– Changes in clothes or make-up;
– Changes in eating or sleeping habits;
– Crying spells or hysteria fits;
– Alcohol or drug use;
– Anxiety or depression;
– Sudden changes in mood or personality.
– Boehnlein adds: “when (parents) begin to notice big changes in personality such as when “a very outgoing person is quiet or a good student slips in grades.”
He says one technique is for parents to bring up the topic of abusive relationships and how sometimes this happens. Tell how you would help a friend of yours or ask them how they would help a friend they knew who was being harmed.
There are many resources for families for advice and help from places such as the DVCAC.
In fact, legislation has been passed to help those ages 18 and younger who have been victims of domestic violence.
The Shynerra Grant Law pertains to civil protection orders against minor respondents, according to Ohio House Bill 10 Legislation. The juvenile court has exclusive jurisdiction over protection orders and consent agreements against minors under the domestic violence laws.
“It’s extremely important to send a message to young people that their lives are important,” Boehnlein says. “This allows them to access services (they couldn’t) prior to (the passage of the bill in) 2010. We encourage all of the clients to obtain protection orders whether they are juveniles or adults.”
Practicing safety, even with a protection order, is still important. The center is working toward identifying cases that are at high risk with a new assessment tool.
“The Domestic Violence High Risk Team Model will be implemented in Districts 1 and 5 of the Cleveland Division of Police Districts,” Boehnlein says. “This is the new domestic violence homicide prevention federal grant initiative that we will be implementing some time this year.”
The model offers a Domestic Violence Lethality Assessment, which provides a central communication tool to help identify high-risk offenders.
The Jeanne Geiger Crisis Center in Newburyport, Mass., developed this in response to the 2002 murder of Dorothy Giunta-Cotter in Amesbury, Mass., by her husband William Cotter.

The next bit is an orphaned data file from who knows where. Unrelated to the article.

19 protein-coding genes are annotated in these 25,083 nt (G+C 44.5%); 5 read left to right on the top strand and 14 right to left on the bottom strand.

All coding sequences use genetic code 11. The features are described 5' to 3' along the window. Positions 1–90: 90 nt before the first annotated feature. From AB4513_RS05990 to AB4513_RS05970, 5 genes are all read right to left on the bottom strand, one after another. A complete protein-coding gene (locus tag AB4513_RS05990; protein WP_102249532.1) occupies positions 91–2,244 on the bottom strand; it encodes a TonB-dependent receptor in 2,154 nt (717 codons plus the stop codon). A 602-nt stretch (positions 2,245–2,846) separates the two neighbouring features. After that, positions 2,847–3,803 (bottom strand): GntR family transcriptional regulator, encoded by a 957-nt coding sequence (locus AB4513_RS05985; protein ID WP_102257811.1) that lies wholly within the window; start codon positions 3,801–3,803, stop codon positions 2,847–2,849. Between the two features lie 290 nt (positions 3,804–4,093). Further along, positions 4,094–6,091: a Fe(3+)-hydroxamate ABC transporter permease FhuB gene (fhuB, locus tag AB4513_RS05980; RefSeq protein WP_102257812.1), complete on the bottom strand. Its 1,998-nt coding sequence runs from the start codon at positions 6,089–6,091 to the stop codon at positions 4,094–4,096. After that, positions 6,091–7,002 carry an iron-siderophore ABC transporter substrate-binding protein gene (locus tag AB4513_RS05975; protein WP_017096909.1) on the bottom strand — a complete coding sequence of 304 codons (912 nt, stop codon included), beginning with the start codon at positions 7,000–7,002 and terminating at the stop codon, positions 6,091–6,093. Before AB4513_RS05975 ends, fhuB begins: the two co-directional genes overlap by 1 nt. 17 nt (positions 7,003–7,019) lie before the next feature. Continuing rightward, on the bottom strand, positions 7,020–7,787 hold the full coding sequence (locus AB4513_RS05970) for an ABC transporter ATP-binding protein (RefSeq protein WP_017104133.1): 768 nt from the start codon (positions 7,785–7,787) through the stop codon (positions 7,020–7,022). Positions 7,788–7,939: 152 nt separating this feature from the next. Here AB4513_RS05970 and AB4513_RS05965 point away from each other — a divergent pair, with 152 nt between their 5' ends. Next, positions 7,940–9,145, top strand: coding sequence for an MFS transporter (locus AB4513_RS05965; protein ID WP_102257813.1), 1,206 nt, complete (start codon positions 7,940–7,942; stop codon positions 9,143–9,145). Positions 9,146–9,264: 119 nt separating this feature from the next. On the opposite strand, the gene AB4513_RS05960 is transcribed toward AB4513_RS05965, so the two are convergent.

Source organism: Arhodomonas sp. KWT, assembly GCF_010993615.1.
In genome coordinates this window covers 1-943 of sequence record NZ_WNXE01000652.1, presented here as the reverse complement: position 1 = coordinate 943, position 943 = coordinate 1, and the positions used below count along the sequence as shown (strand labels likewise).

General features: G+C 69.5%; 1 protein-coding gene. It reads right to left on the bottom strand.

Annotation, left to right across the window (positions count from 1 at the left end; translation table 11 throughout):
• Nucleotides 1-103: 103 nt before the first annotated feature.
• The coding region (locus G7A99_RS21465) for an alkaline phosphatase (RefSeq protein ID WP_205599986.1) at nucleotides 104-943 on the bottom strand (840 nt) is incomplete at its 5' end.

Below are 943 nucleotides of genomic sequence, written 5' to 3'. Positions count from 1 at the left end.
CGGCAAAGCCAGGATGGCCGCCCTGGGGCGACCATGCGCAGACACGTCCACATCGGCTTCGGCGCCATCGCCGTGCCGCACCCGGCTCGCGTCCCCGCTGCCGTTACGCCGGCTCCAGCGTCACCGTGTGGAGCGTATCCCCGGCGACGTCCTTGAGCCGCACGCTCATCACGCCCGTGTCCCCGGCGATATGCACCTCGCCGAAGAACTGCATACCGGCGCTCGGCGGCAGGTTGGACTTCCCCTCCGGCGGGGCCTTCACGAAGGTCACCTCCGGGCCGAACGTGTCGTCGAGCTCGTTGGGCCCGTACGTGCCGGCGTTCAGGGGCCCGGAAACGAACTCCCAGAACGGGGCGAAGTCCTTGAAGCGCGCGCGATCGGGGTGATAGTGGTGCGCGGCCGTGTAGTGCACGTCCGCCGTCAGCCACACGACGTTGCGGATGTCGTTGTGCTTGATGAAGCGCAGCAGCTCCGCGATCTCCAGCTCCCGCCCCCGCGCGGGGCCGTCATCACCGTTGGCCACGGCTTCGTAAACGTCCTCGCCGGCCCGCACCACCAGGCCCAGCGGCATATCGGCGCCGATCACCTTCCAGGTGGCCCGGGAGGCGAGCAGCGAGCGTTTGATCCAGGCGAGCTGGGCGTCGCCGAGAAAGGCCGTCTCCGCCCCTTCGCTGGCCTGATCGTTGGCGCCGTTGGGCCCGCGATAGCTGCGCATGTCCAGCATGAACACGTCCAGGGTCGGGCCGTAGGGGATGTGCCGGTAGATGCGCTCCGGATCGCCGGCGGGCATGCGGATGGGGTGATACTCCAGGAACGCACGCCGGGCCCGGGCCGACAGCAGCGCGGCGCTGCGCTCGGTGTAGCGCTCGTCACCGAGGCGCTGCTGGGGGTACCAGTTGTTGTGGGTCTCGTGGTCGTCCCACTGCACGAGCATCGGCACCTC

“After much analysis of the events leading up to Dorothy’s murder, the center designed and implemented an innovative approach to identify high-risk cases and interrupt predictable patterns of escalating violence,” Suzanne Dubus, the CEO of the Jeanne Geiger Crisis Center, wrote in a 2011 blog. “The team developed risk assessment tools based on the research of Dr. Jacquelyn Campbell.”
Programs such as Respect from Akron Children’s Hospital and Project Ranger 360 from the DVCAC and Cleveland Rape Crisis Center provide an opportunity to get dating violence awareness information into local school districts.
Respect, in Summit, Cuyahoga, Medina and Stark counties, and Project Ranger 360 in Lakewood City Schools, work with student leaders and school administration.
“Our peer-wide program trains high school students about happy and healthy relationships,” McClain says.
The students in the Respect program, who might apply to be a participant or be chosen by their district, attend a one-day training to take back to their school.
McClain says that some students have conducted classroom education, put on student assemblies and one teen created a one-act play for the whole school.
“I think the universal message is regardless of (whether it’s) a boy or girl, that (we) get across is that it’s never OK to hurt someone else, and it’s never OK for someone to hurt you,” she says.
This is the first article in a two-part series on Teen Dating Violence. Next story will discuss Technology and Abusive Teen Relationships.
What should parents mention when talking to their teens about dating? Here are some suggestions provided by student leaders from Akron Children’s Hospital’s Respect Program, a free, teen violence prevention program for high schools in Northeast Ohio.
“Try your best to support your kids’ decisions regarding who they’re dating. Trust them to make their own mistakes and guide them as they learn.” — Shannon, 12th grade, Brecksville Broadview Heights High School
“Don’t impose your own beliefs when it comes to dating. Recognize the generation gap.” — Julia, 12th grade, Brecksville Broadview Heights High School
From more information, Melissa McClain 330-620-4355 or visit akronchildrens.org or email [email protected]